Last summer, a 46-year-old man named George Floyd was murdered by the Minneapolis Police, outraging the world. A year on, Kingsley Sheteh Newuh, an organiser at Black Lives Matter UK, reflects on how much has really changed.
One year ago, George Floyd’s murder necessitated seismic global protests – and what many consider to be a resurgence of the Black liberation movement. Across the world, protestors took to the streets, clamouring for better conditions for Black people on a scale not seen since the 1960s.
Protesters believed that the nine-minute video of officer Derek Chauvin's knee on Floyd's neck served evidence that we needed sweeping change to transform Black lives. But one year on, it feels as if the jury is still out – considering that little has materially changed for Black people, in the US and worldwide. Many anti-racists are now left wondering if the response to Floyd's murder was truly a watershed moment for Black liberation, or if it simply represents another fleeting moment of recognition in our tumultuous history of racist oppression.
No one can forget the chilling footage, and the seemingly calm, cold-blooded demeanour with which a police officer could kill a Black person. Floyd was not the first Black person to say the words "I can't breathe" in their final moments, or to die on the streets of America in front of a camera lens. But this time, it felt different, perhaps because it happened at the heart of a pandemic during which Black people were made vulnerable by endemic health and social inequalities. Understandably, the outrage the footage generated was infectious.
It came as little surprise therefore, that in April this year, a guilty verdict was rightfully handed down to Chauvin. As cries that justice had been served resounded across our global media, I was perhaps one of the many Black people who wondered what justice for Black lives actually meant. Only a few minutes before the verdict on the murder of Floyd, another 15-year-old Black girl had been shot dead by the police in Ohio.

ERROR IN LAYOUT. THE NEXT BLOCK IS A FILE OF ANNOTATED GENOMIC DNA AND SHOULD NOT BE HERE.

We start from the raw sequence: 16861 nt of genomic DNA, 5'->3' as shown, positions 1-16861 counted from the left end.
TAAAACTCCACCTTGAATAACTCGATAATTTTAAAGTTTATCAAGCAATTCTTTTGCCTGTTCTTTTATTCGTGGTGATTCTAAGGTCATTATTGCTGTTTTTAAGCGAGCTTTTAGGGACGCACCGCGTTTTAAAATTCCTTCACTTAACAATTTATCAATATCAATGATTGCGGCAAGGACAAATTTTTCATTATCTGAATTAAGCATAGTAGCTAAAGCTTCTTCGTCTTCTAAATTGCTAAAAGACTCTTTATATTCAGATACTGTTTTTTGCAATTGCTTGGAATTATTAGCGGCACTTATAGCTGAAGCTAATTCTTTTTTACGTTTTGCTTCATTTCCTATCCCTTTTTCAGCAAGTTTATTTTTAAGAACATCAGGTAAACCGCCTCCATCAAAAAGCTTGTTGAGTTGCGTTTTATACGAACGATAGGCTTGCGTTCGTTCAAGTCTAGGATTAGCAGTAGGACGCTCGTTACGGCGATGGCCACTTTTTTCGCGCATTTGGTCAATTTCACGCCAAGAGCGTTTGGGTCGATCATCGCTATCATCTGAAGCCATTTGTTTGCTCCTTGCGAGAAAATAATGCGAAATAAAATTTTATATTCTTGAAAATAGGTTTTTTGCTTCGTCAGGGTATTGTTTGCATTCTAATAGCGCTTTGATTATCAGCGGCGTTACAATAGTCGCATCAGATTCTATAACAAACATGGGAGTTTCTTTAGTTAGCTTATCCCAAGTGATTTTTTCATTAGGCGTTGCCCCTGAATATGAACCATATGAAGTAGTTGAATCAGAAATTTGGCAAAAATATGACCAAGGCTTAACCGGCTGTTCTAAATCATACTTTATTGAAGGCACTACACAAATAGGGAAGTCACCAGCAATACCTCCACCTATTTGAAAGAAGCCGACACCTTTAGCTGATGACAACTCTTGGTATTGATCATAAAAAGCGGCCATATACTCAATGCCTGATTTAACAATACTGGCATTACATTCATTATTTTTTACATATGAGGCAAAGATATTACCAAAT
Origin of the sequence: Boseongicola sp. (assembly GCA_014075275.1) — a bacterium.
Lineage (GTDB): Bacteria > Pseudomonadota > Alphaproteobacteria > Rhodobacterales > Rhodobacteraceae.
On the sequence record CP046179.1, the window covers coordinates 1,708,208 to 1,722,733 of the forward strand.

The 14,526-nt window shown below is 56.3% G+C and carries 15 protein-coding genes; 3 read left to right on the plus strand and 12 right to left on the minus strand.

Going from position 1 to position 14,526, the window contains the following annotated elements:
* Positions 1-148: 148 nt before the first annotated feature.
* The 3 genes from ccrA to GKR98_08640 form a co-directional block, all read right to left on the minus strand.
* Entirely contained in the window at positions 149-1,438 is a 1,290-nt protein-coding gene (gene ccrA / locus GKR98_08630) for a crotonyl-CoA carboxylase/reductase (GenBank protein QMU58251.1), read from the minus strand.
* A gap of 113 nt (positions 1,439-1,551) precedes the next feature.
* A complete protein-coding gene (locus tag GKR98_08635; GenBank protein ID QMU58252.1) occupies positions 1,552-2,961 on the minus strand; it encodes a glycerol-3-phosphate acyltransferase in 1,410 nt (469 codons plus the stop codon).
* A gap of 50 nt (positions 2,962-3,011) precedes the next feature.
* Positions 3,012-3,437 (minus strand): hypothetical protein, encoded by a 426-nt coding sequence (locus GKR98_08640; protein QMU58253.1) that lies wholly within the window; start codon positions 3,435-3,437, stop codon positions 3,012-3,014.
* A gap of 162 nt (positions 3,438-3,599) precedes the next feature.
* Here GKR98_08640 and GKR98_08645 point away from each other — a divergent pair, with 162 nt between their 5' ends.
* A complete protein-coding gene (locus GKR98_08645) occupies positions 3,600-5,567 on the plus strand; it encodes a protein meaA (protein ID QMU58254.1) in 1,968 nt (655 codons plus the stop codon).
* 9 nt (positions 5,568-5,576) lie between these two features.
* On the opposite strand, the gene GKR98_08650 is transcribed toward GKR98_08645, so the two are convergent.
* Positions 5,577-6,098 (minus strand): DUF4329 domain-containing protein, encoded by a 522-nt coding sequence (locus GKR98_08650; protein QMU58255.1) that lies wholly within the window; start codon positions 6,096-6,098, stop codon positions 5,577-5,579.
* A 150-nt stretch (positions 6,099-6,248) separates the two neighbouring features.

In reality, the battle for Black liberation is far from over. In the UK, Office for National Statistics (ONS) records show that the number of Black victims of murder and manslaughter have been steadily increasing in recent years, with the highest numbers recorded in the 12 months leading to March 2020. In this period, 15% of all homicide victims were Black, despite only accounting for only 3% of the general population. And yet we are rarely seen as victims by the state – being nine times more likely to be stopped and searched.
It is without a doubt that the protests of last summer brought debates on racism to the forefront of British public discourse. But, so far, it has not gone much further than lip service. Families and victims of police brutality in the UK are still far from getting justice. Black people in the UK are still four times more likely to die from Covid-19.
Similar trends are seen across housing, education, immigration and criminal justice. So it beggars belief as to how a recent 264-page UK government report arrived at the conclusion that the system was not deliberately rigged against minorities. The report boldly asserts that “too many people in the progressive and anti-racism movements seem reluctant to acknowledge their own past achievements”, but one is apt to question whether "achievements" within a racist system can truly grant us liberation.
When it comes to the impact of protest, the past year has actually seen more done to suppress Black people's cries for change than to listen to them. The Police, Crime, Sentencing and Courts Bill, which was supported by 359 Conservative MPs, with opposition parties unanimously voting against, is by a mile, the most cogent confirmation of how far the UK has regressed over the last year. During the summer protests, Black people demanded that the police be scaled back, with funding instead channelled to community and social empowerment projects – but the Bill entirely ignores this, proposing the expansion of police powers (including stop and search). Its proposed restrictions on protest can also be seen as a direct attempt to take away a fundamental right that Black people have historically used to express their discontent with Britain's rigged institutions.
From immigration and asylum to local policing, it is clear that the struggle must go on. And as the oxygen is drained from our right to protest, it is only befitting that on the first anniversary of the death of George Floyd, we continue to unanimously cry out: we can’t breathe.
Image by Francesco Mariani via Flickr